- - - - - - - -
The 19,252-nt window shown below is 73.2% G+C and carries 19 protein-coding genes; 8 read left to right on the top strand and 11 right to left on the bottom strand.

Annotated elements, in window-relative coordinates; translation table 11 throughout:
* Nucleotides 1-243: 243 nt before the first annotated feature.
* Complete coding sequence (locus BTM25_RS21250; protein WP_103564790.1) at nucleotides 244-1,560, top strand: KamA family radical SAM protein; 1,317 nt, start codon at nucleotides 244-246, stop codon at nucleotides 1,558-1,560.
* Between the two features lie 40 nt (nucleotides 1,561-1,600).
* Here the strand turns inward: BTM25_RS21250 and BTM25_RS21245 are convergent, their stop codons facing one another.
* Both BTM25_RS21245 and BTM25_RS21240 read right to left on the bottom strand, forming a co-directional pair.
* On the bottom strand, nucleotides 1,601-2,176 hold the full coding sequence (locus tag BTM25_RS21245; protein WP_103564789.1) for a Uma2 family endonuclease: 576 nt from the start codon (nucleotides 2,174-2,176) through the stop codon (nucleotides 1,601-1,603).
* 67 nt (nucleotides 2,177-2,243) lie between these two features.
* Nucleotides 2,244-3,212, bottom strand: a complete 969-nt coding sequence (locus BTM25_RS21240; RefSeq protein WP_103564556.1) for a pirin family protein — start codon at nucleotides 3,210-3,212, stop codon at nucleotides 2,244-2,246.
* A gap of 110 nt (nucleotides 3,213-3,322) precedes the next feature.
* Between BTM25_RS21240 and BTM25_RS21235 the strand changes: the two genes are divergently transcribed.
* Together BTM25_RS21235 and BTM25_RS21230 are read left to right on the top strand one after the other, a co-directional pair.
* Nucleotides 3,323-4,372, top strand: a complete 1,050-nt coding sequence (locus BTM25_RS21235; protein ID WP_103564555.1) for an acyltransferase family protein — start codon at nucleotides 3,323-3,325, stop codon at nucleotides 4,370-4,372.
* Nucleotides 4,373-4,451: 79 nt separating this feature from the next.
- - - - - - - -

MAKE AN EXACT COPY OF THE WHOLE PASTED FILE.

The 19,252-nt window shown below is 73.2% G+C and carries 19 protein-coding genes; 8 read left to right on the top strand and 11 right to left on the bottom strand.

Annotated elements, in window-relative coordinates; translation table 11 throughout:
* Nucleotides 1-243: 243 nt before the first annotated feature.
* Complete coding sequence (locus BTM25_RS21250; protein WP_103564790.1) at nucleotides 244-1,560, top strand: KamA family radical SAM protein; 1,317 nt, start codon at nucleotides 244-246, stop codon at nucleotides 1,558-1,560.
* Between the two features lie 40 nt (nucleotides 1,561-1,600).
* Here the strand turns inward: BTM25_RS21250 and BTM25_RS21245 are convergent, their stop codons facing one another.
* Both BTM25_RS21245 and BTM25_RS21240 read right to left on the bottom strand, forming a co-directional pair.
* On the bottom strand, nucleotides 1,601-2,176 hold the full coding sequence (locus tag BTM25_RS21245; protein WP_103564789.1) for a Uma2 family endonuclease: 576 nt from the start codon (nucleotides 2,174-2,176) through the stop codon (nucleotides 1,601-1,603).
* 67 nt (nucleotides 2,177-2,243) lie between these two features.
* Nucleotides 2,244-3,212, bottom strand: a complete 969-nt coding sequence (locus BTM25_RS21240; RefSeq protein WP_103564556.1) for a pirin family protein — start codon at nucleotides 3,210-3,212, stop codon at nucleotides 2,244-2,246.
* A gap of 110 nt (nucleotides 3,213-3,322) precedes the next feature.
* Between BTM25_RS21240 and BTM25_RS21235 the strand changes: the two genes are divergently transcribed.
* Together BTM25_RS21235 and BTM25_RS21230 are read left to right on the top strand one after the other, a co-directional pair.
* Nucleotides 3,323-4,372, top strand: a complete 1,050-nt coding sequence (locus BTM25_RS21235; protein ID WP_103564555.1) for an acyltransferase family protein — start codon at nucleotides 3,323-3,325, stop codon at nucleotides 4,370-4,372.
* Nucleotides 4,373-4,451: 79 nt separating this feature from the next.